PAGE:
I was pleased to find that my iron still works - I haven't ironed anything since I got ill. I am very impressed that I did not burn myself or mess up the knitting with it. The inner and outer panels of the needle case fitted together nicely, which reassures me that I did it right - even though in the picture on the pattern it looks more rectangle than square. I've sewn the two panels together neatly and it looks good. Now it's just a matter of sewing on the pockets. I'm humming and hawing about whether I should stitch the pockets on using the colours used for each of them - could get tricky on the stripy pocket mind - or if I should use the remainder of the pale blue yarn.

Next project - little sister wants a hat. Unfortunately I had to put up with a certain amount of rubbish from her earlier today and am feeling less than inclined to put time and effort into such a thing. But, I have to knit something. I already feel strange not working on this...

Oh, and to whomsoever of my readers it may apply, happy father's day.

Edited 21.35 to add tags.

Monday, June 11, 2007


My stress has wound down several more notches, thanks to fantastic support from Steve, and from my family and friends here, and also (I realise this sounds cheesy) because of the blogger support.

A commenter on an earlier post linked me to Benefits And Work, and a quick Paypal of £16.50 later, there was an absolute wealth of useful information at my fingertips.

As well as all this information and support, I believe I've established the difference between a Reconsideration and an Appeal. I'm not doing an Appeal. An Appeal is a scary thing full of solicitors and panels and hearings and tribunals, yeeech. I'm doing a Reconsideration, which as I understand it, just means that a different Decision Maker will look at my case in 28 days time from when I phoned them. I can use those 28 days to submit any additional, supplemental or new evidence that I would like a Decision Maker to look at. Or not. But either way, it doesn't have to involve comprehension of legalese on my part.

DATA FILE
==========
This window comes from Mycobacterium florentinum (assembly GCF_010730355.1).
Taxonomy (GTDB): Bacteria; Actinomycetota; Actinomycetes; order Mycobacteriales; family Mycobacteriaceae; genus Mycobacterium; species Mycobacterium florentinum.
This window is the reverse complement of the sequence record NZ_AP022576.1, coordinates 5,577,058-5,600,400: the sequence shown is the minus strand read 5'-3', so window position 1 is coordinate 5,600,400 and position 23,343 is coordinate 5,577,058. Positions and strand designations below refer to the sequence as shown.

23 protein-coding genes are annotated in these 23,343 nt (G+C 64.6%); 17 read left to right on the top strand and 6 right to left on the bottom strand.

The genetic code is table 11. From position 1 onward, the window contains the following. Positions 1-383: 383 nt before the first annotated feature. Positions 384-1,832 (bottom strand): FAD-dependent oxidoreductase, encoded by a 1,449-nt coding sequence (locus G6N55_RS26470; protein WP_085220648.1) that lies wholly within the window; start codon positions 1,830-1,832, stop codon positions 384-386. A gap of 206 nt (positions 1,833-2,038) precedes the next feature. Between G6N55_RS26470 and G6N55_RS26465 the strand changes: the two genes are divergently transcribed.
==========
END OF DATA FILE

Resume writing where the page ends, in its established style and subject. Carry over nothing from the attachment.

I've had a good think about what evidence I would like to include that they don't already have. Here's my list:

- A step-by-step refutation of their reasons for the non-award decision ("you said [this], in fact the case is [this], as backed up by [evidence].") although I can't make a start on this until I get their written list of reasons, which could take another week from now.

- The report from the specialist ME/CFS clinic at the hospital. It's over a year old, but it includes such handy phrases as "Mary has classic chronic fatigue syndrome" as well as information about my pain and activity levels. I already have the patient copy of this document.

- A proper written explanation of the issues with the locum doing the GP's report, including a reminder that I flagged this issue at the time and well before they made the decision to not award DLA, or in other words, that I'm not making up issues because I'm all upset by their decision.

- A written statement from Steve regarding my care and mobility needs from his perspective as someone who sometimes looks after me. Mum already did one (albeit a short one), as part of my original renewal forms. I'd ask Pip too, but he's got a lot on his plate at the moment.

- The forms and GP's Report (by my actual proper GP) for my successful Incapacity Benefit renewal back in February. I have requested to be sent these, although I am warned it may take "a few days" as they have "probably gone to the storage facility already".

I also rang my GP's surgery and asked if I could have a copy of my notes for the last three years. Unfortunately the receptionist said I had to ask my GP, or in real terms, I had to ask the infamous Dr M. It was agreed that Dr M would call me back, which she did, when I was in the middle of my nap and in no position to deal with anything let alone start insisting. She told me that my notes would only be relevant if I went to an Appeal and my solicitor made a formal request for them. I do not have it in me to fight her. So I do not have access to my medical records. However, I'm toying with appropriate wording to explain in my Reconsideration covering letter that I believe there may be additional supporting evidence for my claim in my medical notes, but have been unable to gain access to them. Not sure.

Hopefully, this will be enough.

In better news...

I've finished the cable pocket on the knitted knitting needle case. Only one real hiccup, that was when I started looking at the wrong place on the page and knitted the final few rows that should have been on the Fair Isle pocket onto the end of the cable pocket. But it was easy enough to undo. Oh, and if anyone knows of an insanely simple explanation of Fair Isle online, please do recommend it in the comments.

My houseplant is still thriving. At this rate, it will see me through moving to Steve's (still no date set so don't get excited), which will be the third house-move it's done with me.

For dinner I had salad and a lasagne. Asda own-brand straightforward lasagne (in other words, not Extra Value or Low Fat or any other faff), microwaveable, £1, and it tastes bloody lovely. I would go so far as to say it's the nicest microwave lasagne I've had, and trust me, I know what I'm talking about. I shall have to buy more.